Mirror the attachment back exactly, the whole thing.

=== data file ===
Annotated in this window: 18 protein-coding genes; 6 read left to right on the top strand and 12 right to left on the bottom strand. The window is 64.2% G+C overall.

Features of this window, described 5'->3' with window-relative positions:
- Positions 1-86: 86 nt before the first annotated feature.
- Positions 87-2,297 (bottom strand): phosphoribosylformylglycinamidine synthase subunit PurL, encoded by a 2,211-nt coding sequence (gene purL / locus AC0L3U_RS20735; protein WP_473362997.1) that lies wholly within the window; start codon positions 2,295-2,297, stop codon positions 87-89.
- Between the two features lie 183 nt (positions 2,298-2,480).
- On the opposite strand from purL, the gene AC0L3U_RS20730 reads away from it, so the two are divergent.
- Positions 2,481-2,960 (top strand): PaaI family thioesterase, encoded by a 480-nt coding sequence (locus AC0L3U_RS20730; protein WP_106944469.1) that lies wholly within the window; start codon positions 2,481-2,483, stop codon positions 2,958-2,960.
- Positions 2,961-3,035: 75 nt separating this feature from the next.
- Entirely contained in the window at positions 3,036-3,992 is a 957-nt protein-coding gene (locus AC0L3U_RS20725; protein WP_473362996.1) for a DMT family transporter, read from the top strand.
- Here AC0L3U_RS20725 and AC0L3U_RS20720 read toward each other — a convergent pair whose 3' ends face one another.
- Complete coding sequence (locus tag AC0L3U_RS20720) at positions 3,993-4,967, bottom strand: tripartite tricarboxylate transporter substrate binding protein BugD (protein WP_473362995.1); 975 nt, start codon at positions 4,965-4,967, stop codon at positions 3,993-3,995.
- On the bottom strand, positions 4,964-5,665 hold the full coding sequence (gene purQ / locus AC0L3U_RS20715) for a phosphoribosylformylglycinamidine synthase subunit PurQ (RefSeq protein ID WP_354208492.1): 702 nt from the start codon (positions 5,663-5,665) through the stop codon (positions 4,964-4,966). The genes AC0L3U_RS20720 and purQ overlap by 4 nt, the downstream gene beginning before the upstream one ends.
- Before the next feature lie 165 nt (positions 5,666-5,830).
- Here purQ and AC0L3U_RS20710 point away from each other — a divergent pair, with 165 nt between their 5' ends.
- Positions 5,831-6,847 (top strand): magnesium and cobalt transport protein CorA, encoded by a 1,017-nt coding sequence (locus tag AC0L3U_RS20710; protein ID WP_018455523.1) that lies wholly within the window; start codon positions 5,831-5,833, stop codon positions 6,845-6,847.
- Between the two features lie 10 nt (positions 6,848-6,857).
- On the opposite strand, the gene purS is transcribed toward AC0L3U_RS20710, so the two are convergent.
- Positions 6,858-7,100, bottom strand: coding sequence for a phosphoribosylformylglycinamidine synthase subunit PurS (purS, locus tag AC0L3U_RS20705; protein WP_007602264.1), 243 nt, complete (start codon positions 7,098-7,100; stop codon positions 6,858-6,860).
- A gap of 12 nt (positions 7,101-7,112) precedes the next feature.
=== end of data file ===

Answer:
Annotated in this window: 18 protein-coding genes; 6 read left to right on the top strand and 12 right to left on the bottom strand. The window is 64.2% G+C overall.

Features of this window, described 5'->3' with window-relative positions:
- Positions 1-86: 86 nt before the first annotated feature.
- Positions 87-2,297 (bottom strand): phosphoribosylformylglycinamidine synthase subunit PurL, encoded by a 2,211-nt coding sequence (gene purL / locus AC0L3U_RS20735; protein WP_473362997.1) that lies wholly within the window; start codon positions 2,295-2,297, stop codon positions 87-89.
- Between the two features lie 183 nt (positions 2,298-2,480).
- On the opposite strand from purL, the gene AC0L3U_RS20730 reads away from it, so the two are divergent.
- Positions 2,481-2,960 (top strand): PaaI family thioesterase, encoded by a 480-nt coding sequence (locus AC0L3U_RS20730; protein WP_106944469.1) that lies wholly within the window; start codon positions 2,481-2,483, stop codon positions 2,958-2,960.
- Positions 2,961-3,035: 75 nt separating this feature from the next.
- Entirely contained in the window at positions 3,036-3,992 is a 957-nt protein-coding gene (locus AC0L3U_RS20725; protein WP_473362996.1) for a DMT family transporter, read from the top strand.
- Here AC0L3U_RS20725 and AC0L3U_RS20720 read toward each other — a convergent pair whose 3' ends face one another.
- Complete coding sequence (locus tag AC0L3U_RS20720) at positions 3,993-4,967, bottom strand: tripartite tricarboxylate transporter substrate binding protein BugD (protein WP_473362995.1); 975 nt, start codon at positions 4,965-4,967, stop codon at positions 3,993-3,995.
- On the bottom strand, positions 4,964-5,665 hold the full coding sequence (gene purQ / locus AC0L3U_RS20715) for a phosphoribosylformylglycinamidine synthase subunit PurQ (RefSeq protein ID WP_354208492.1): 702 nt from the start codon (positions 5,663-5,665) through the stop codon (positions 4,964-4,966). The genes AC0L3U_RS20720 and purQ overlap by 4 nt, the downstream gene beginning before the upstream one ends.
- Before the next feature lie 165 nt (positions 5,666-5,830).
- Here purQ and AC0L3U_RS20710 point away from each other — a divergent pair, with 165 nt between their 5' ends.
- Positions 5,831-6,847 (top strand): magnesium and cobalt transport protein CorA, encoded by a 1,017-nt coding sequence (locus tag AC0L3U_RS20710; protein ID WP_018455523.1) that lies wholly within the window; start codon positions 5,831-5,833, stop codon positions 6,845-6,847.
- Between the two features lie 10 nt (positions 6,848-6,857).
- On the opposite strand, the gene purS is transcribed toward AC0L3U_RS20710, so the two are convergent.
- Positions 6,858-7,100, bottom strand: coding sequence for a phosphoribosylformylglycinamidine synthase subunit PurS (purS, locus tag AC0L3U_RS20705; protein WP_007602264.1), 243 nt, complete (start codon positions 7,098-7,100; stop codon positions 6,858-6,860).
- A gap of 12 nt (positions 7,101-7,112) precedes the next feature.